I was afraid I wasn’t going to really connect with Claire with the nature of the fact that so much of what she does in the book is help us learn more about Vera and Daniel but Sarah Jio really made her into a character I loved as she had so many of her own heartbreaking issues to deal with that really drew her to this story. While obviously her investigation about Vera was the shining storyline, I thought that Claire’s marital issues and the unfortunate accident that happened in their life was really interesting and I loved the healing that went on throughout the story in different ways. The only thing that I will say is that sometimes I thought things were a little bit too much of a coincidence but not in a way that really detracted from the story at all. But besides that, this book was fantastic & I’ll be reading all of her books!


Blackberry Winter was the perfect blend of mystery and historical fiction, laced with romance, and a serious page-turner. The  pieces of the mystery were revealed in that way that just makes on ravenous and the two intertwined stories were heartbreaking and beautiful. Truly a moving story that will leave you a bit misty-eyed while reading about Vera’s story — both through the back story & Claire’s investigation. Sarah Jio has just such smooth & exquisite writing — the unraveling of the mystery, the scenes that make your heart ache, the amazing characterization & more — it was just all so deftly and wonderfully written. Even if you typically don’t read adult fiction, I’d recommend still checking this one out!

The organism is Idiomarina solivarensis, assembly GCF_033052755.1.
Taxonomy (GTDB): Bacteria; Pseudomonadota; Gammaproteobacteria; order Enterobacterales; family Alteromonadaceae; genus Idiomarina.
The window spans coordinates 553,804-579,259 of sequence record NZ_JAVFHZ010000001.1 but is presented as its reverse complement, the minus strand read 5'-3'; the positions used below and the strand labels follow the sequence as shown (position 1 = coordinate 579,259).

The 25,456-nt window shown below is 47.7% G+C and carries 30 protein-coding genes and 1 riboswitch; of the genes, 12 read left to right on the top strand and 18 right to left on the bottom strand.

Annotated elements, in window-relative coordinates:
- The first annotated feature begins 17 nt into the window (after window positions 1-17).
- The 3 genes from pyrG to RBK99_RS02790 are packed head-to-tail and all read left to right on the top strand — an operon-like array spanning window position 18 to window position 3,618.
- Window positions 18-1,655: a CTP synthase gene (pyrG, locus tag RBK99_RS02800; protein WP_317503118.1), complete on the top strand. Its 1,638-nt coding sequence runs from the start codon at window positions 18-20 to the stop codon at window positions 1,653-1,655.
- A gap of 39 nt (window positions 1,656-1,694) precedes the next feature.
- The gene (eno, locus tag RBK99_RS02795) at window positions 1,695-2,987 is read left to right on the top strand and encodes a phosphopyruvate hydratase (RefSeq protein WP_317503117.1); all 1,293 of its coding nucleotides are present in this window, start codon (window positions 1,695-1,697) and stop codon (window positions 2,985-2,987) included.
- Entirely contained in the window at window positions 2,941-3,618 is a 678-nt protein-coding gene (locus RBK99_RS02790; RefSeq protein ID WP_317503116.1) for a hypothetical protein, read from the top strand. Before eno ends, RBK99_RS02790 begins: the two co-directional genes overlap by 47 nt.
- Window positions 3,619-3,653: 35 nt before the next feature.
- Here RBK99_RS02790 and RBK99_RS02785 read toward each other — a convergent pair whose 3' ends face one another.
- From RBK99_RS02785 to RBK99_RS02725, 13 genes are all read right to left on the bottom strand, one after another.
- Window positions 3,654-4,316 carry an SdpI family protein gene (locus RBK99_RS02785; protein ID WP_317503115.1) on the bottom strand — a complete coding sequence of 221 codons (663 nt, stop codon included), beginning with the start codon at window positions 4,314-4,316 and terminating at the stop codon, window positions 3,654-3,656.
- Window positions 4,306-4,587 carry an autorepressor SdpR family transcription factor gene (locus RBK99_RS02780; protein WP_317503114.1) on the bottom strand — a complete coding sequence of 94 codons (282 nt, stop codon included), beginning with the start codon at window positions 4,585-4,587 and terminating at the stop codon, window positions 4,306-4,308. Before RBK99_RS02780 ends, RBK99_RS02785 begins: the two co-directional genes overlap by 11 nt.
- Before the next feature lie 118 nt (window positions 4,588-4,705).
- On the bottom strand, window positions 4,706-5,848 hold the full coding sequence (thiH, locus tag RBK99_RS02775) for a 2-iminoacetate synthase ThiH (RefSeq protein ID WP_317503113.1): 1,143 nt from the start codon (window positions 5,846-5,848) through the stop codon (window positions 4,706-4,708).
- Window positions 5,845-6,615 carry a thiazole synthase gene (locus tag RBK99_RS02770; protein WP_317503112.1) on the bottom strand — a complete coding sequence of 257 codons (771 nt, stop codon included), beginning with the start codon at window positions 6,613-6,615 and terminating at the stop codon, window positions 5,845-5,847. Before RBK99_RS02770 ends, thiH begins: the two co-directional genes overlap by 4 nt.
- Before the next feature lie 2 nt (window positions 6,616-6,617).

You May Also Like: Kate MortonLucinda Riley, The Bird Sisters by Rebecca Rassmussen (it has that some sort of amazingly revealed mystery without being an overly “mystery” book — great characters, stories that make a mark on your heart, etc). 


Let’s Talk: Have you read this one? Heard of it? Did you guess how they were tied together? Have you read either of Sarah Jio’s other novels?  Which one should I tackle next?

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About Jamie

Jamie is a 32 year old married lady (with a new baby!!) who is in denial that she's actually that old to be a married lady and a mom. When she's not reading you can find her doing Pilates followed by eating ice cream, belting out Hamilton (loud and offkey) and having adventures with her husband, daughter and rescue dog.


  1. This sounds great and exactly like the kind of mystery I love! Thank you for bringing it to my radar–I’ll have to check the library for it soon 🙂

  2. Well, I love Kate Morton, so it sounds like I would enjoy this one, as well!